negative impacts including flooding large areas,
    destroying wildlife habitats, and changing the
    natural pattern of water flow.

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Energy from Water
  • Energy from the Oceans
  • The kinetic energy in waves, which is created
    primarily by wind, can be used to generate
  • Barriers built across estuaries or inlets can
    capture the energy associated with the ebb and
    flow of tides for use in tidal power plants.
  • While power from moving ocean water is renewable
    and nonpolluting, barriers in the ocean can
    change the water level and may disrupt coastal
    and marine ecosystems.

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Geothermal Energy
  • Geothermal energy is energy produced by steam
    and hot water generated by Earths own internal
  • Abundant at some surface locations usually
    coinciding with plate boundaries, geothermal
    energy can be harnessed to heat homes and
    businesses and generate electricity.
  • If developed, geothermal reservoirs in the United
    States could possibly provide up to 30 times as
    much energy as the country currently uses.

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Wind Energy
  • The wind turbines on a wind farm convert the
    energy of the wind to mechanical energy, which is
    then used to produce electrical energy.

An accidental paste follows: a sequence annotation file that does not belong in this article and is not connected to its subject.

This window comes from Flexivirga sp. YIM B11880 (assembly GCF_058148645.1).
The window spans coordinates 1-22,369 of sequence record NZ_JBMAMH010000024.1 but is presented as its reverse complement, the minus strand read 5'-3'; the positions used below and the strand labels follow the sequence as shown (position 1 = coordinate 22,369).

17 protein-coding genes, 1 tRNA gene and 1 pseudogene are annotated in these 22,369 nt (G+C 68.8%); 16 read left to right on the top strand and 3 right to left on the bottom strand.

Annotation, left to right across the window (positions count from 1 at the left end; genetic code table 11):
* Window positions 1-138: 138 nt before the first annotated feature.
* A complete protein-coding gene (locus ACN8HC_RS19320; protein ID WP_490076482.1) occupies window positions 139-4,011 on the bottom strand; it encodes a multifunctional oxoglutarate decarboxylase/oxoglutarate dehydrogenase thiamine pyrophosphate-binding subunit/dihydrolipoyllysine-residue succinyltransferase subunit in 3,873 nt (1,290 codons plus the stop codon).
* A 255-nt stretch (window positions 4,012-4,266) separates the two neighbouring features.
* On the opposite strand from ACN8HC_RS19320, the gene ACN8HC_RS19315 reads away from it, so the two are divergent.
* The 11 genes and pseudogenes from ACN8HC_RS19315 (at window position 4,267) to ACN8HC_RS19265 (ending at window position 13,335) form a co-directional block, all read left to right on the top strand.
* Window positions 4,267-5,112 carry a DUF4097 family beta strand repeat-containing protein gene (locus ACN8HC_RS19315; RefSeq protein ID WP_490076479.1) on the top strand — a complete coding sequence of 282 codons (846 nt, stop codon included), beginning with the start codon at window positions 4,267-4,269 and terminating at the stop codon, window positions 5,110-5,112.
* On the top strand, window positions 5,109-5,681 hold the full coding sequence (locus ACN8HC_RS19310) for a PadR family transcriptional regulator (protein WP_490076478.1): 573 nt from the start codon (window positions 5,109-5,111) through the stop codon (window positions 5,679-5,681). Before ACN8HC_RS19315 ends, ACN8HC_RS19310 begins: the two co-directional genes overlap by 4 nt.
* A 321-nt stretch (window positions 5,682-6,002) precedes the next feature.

• Most of the wind farms in the United States are
    currently in California, although North Dakota,
    South Dakota, and Texas have the best locations.
  • Wind power could supply more than 10 percent of
    the worlds electricity by the year 2050.

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Nuclear Energy
  • During nuclear fission, a large amount of energy
    is released when a heavy nucleus divides to form
    smaller nuclei and one or two neutrons.
  • Uranium is a radioactive element that is commonly
    used in the production of nuclear energy.
  • Nuclear power plants do not produce carbon
    dioxide or any other greenhouse gases.
  • After 50 years, 424 nuclear reactors in 25
    countries currently are producing only 17 percent
    of the worlds electricity.
  • No new nuclear plants have been built in the
    United States since 1978.